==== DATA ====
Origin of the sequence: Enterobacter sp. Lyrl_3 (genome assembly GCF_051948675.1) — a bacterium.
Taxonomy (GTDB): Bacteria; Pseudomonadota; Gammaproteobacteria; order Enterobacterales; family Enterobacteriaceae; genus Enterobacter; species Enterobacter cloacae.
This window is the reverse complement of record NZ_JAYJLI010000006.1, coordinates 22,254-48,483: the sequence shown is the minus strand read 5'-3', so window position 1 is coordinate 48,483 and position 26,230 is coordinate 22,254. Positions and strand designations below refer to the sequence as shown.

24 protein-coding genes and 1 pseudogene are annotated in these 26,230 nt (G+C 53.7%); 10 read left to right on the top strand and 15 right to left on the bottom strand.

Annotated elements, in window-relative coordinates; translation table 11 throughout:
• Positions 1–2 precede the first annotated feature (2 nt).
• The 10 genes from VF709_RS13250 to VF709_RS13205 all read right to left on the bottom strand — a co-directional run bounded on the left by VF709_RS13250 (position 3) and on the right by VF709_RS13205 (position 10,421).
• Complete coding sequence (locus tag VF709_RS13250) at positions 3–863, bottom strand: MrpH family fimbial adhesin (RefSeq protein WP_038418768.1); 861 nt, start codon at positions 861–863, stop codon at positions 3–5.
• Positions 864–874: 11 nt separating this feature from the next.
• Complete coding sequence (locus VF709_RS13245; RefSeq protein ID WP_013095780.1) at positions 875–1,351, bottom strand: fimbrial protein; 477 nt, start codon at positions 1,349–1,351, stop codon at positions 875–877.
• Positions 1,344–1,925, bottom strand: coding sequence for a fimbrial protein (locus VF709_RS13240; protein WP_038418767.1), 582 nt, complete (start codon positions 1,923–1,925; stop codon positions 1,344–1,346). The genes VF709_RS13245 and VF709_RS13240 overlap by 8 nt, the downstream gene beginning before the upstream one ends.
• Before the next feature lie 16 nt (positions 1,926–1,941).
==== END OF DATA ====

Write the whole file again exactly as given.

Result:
Origin of the sequence: Enterobacter sp. Lyrl_3 (genome assembly GCF_051948675.1) — a bacterium.
Taxonomy (GTDB): Bacteria; Pseudomonadota; Gammaproteobacteria; order Enterobacterales; family Enterobacteriaceae; genus Enterobacter; species Enterobacter cloacae.
This window is the reverse complement of record NZ_JAYJLI010000006.1, coordinates 22,254-48,483: the sequence shown is the minus strand read 5'-3', so window position 1 is coordinate 48,483 and position 26,230 is coordinate 22,254. Positions and strand designations below refer to the sequence as shown.

24 protein-coding genes and 1 pseudogene are annotated in these 26,230 nt (G+C 53.7%); 10 read left to right on the top strand and 15 right to left on the bottom strand.

Annotated elements, in window-relative coordinates; translation table 11 throughout:
• Positions 1–2 precede the first annotated feature (2 nt).
• The 10 genes from VF709_RS13250 to VF709_RS13205 all read right to left on the bottom strand — a co-directional run bounded on the left by VF709_RS13250 (position 3) and on the right by VF709_RS13205 (position 10,421).
• Complete coding sequence (locus tag VF709_RS13250) at positions 3–863, bottom strand: MrpH family fimbial adhesin (RefSeq protein WP_038418768.1); 861 nt, start codon at positions 861–863, stop codon at positions 3–5.
• Positions 864–874: 11 nt separating this feature from the next.
• Complete coding sequence (locus VF709_RS13245; RefSeq protein ID WP_013095780.1) at positions 875–1,351, bottom strand: fimbrial protein; 477 nt, start codon at positions 1,349–1,351, stop codon at positions 875–877.
• Positions 1,344–1,925, bottom strand: coding sequence for a fimbrial protein (locus VF709_RS13240; protein WP_038418767.1), 582 nt, complete (start codon positions 1,923–1,925; stop codon positions 1,344–1,346). The genes VF709_RS13245 and VF709_RS13240 overlap by 8 nt, the downstream gene beginning before the upstream one ends.
• Before the next feature lie 16 nt (positions 1,926–1,941).